What Myers is trying to locate is “a deeper truth”. Something that the landscape knows about us that we have neglected to remember and have lost in the last fifty or so years. What we consider as our measures of time, based on what we assume to be the natural life cycle of human existence – birth, adolescence, adulthood, death (and all of the calendar dates in between), are the very things that the land knows not. To requote Wendell Berry, a farmer, conservationist and writer, whose relationship with his land in Kentucky Myers compares to his own relationship with The Rock, “The hill has never observed a Christmas or an Easter or a Fourth of July. It has nothing to do with a dial or a calendar. Time is told… by the heart in the body.” The land is always shifting. In floods, thundersnow and rejuvenation. And here, in Myers’s Yorkshire, “The Rock watches over it all, a lighthouse without a light.” In this sense it is unreclaimable by a people manipulated and lied to by the state. This world of mud and rain and sun and rock is existent without the socio-political rhetoric of government and national identity. “It has no opinion on terrorism, the European Union or the latest passing cult-of-personality who may have clawed themselves into a position of power”, and will endure in spite of the shapes forced upon it by human interference.
Myers’s writing left me with a heart-wrenching desire to be there. And that doesn’t just mean Yorkshire, though I immediately bought Christopher Goddard’s Cragg Vale Coiners’ Walk map, which Myers collaborated on, when I was about halfway through Under the Rock. No, the place I am referring to is a place the author inhabits: a refound love of the countryside, and the ability to articulate that love so fiercely and so unabridged. It is a way of writing about something that so many people have tried to get away from, myself included, by moving to built up areas in search of jobs or homes or any number of opportunities that we, the British, no longer associate with the ‘green and pleasant land’ of the past that our country has become so tediously and ironically obsessed with.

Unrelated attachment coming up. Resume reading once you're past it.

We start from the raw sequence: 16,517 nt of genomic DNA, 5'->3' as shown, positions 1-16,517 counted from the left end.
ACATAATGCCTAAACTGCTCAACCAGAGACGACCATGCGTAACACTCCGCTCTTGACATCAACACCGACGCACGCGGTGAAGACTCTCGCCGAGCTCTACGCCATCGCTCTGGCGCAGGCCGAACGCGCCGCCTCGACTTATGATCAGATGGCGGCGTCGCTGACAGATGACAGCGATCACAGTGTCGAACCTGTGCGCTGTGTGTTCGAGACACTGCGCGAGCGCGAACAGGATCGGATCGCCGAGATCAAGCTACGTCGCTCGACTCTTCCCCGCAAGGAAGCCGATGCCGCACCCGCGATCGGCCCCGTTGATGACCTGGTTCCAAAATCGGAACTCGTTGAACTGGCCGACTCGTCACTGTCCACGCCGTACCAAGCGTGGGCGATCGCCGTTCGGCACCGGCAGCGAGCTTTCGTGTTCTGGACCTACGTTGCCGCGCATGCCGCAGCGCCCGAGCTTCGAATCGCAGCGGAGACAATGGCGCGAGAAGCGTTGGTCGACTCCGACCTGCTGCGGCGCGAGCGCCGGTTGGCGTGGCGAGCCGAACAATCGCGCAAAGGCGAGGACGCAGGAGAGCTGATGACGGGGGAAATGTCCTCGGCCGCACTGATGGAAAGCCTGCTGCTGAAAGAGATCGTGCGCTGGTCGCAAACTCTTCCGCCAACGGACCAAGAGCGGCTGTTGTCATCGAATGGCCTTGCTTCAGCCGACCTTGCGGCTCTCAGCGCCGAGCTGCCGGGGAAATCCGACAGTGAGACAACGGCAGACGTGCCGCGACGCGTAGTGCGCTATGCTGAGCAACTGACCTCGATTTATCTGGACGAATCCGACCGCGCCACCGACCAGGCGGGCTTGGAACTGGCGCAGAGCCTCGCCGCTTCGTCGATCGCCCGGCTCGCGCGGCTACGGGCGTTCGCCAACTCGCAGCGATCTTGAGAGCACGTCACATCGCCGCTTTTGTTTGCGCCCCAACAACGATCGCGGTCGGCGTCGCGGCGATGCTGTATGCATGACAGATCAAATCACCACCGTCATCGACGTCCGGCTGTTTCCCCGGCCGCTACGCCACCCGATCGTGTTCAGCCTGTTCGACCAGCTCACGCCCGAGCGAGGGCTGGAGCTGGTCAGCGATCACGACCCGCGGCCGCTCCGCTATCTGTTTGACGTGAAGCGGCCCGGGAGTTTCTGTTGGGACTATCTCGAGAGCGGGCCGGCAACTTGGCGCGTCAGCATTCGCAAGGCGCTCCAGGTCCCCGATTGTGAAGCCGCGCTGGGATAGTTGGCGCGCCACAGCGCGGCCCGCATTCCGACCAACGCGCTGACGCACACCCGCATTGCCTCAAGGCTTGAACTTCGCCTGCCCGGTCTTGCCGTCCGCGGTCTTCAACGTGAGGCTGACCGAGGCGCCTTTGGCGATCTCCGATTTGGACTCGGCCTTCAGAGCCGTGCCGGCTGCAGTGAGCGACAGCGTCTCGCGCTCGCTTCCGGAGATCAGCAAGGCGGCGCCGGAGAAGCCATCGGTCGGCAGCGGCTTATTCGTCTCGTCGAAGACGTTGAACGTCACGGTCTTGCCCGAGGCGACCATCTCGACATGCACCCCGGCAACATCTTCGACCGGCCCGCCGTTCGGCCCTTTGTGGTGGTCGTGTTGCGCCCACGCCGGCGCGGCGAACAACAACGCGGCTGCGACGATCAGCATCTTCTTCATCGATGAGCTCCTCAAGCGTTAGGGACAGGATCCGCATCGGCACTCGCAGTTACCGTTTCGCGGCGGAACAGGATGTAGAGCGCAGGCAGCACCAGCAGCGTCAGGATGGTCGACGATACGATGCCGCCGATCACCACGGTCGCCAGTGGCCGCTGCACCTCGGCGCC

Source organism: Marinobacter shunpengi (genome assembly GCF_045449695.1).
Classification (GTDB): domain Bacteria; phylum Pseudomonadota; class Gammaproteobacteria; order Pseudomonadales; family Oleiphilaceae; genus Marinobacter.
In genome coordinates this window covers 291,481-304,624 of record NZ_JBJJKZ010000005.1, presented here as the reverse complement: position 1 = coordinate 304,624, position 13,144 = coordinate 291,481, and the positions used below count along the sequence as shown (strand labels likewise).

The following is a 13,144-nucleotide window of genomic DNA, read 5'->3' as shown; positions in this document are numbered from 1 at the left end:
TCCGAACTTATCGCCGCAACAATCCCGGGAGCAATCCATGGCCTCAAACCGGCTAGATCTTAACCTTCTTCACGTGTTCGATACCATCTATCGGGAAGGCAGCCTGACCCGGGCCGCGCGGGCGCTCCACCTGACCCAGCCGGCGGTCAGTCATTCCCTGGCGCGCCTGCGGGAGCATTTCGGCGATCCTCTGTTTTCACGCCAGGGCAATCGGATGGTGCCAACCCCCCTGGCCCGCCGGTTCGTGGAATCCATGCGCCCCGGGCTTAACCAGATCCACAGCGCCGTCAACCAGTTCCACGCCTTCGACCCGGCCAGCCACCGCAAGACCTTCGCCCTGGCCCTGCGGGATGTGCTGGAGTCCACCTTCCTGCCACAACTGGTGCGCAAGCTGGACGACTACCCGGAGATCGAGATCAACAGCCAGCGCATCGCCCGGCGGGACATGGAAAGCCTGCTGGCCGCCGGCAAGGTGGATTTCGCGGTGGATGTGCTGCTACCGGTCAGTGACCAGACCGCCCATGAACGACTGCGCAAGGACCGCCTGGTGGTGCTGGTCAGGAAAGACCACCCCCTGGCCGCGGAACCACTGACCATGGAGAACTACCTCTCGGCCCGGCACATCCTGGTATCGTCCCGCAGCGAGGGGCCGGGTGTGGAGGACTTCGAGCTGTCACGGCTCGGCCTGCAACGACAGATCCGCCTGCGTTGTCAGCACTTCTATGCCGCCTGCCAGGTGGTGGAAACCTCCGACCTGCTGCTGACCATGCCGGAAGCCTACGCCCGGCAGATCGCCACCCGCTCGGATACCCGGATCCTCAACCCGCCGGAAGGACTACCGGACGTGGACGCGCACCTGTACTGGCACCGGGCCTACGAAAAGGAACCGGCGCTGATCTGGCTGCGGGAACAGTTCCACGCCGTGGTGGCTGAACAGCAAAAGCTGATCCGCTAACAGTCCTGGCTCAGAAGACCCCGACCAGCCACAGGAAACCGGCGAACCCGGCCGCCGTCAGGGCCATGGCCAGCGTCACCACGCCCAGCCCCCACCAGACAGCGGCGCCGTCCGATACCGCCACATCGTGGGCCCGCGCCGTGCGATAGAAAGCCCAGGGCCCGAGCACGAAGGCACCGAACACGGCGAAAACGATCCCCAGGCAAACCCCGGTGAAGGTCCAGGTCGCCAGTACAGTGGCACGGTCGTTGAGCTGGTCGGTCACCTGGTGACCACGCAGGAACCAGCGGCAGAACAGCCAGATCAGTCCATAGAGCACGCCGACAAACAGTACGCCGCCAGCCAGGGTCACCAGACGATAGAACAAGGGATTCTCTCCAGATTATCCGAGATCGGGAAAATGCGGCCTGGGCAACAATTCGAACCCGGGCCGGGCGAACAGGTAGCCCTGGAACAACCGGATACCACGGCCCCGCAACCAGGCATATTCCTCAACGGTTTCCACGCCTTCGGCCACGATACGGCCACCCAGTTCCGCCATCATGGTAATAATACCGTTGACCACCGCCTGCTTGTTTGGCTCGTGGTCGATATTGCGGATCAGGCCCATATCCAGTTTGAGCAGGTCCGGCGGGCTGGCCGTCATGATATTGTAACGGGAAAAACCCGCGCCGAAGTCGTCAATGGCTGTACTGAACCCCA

Like many who might’ve grown up in or around London’s satellite towns, further, still, into the South Downs, the West Country, the Midlands, the Pennines and the Lakes, and who’ve since relocated to the sprawl of the urban, creeping as it does over fields that were once tilled and ploughed and bled and cried into by people we can barely claim to have once known, I now feel a desperate urge to reconcile myself with the land, and to find my own place in it, in the same way that Myers does in this beautifully poetic, passionate and elegiac book. Always The Rock looms. The past with it, and the future.
Benjamin Myers was born in Durham in 1976. His novels include The Gallows Pole (2017), Beastings (2014), Pig Iron (2012), which won the inaugural Gordon Burn Prize and Richard (2010), a Sunday Times book of the year. As a journalist he writes about music and the arts for publications including The Guardian, New Statesman, Mojo, Caught By The River and others. He currently lives in rural Yorkshire.
Harry Gallon’s work features in numerous publications and has won (and almost won), several competitions. His debut novel, The Shapes of Dogs’ Eyes, was runner-up for Best Novella at the 2016 Saboteur Awards, and was longlisted for Not the Booker Prize. His second, Every Fox is a Rabid Fox, was published in 2017. He lives in London and is writing his third. @hcagallon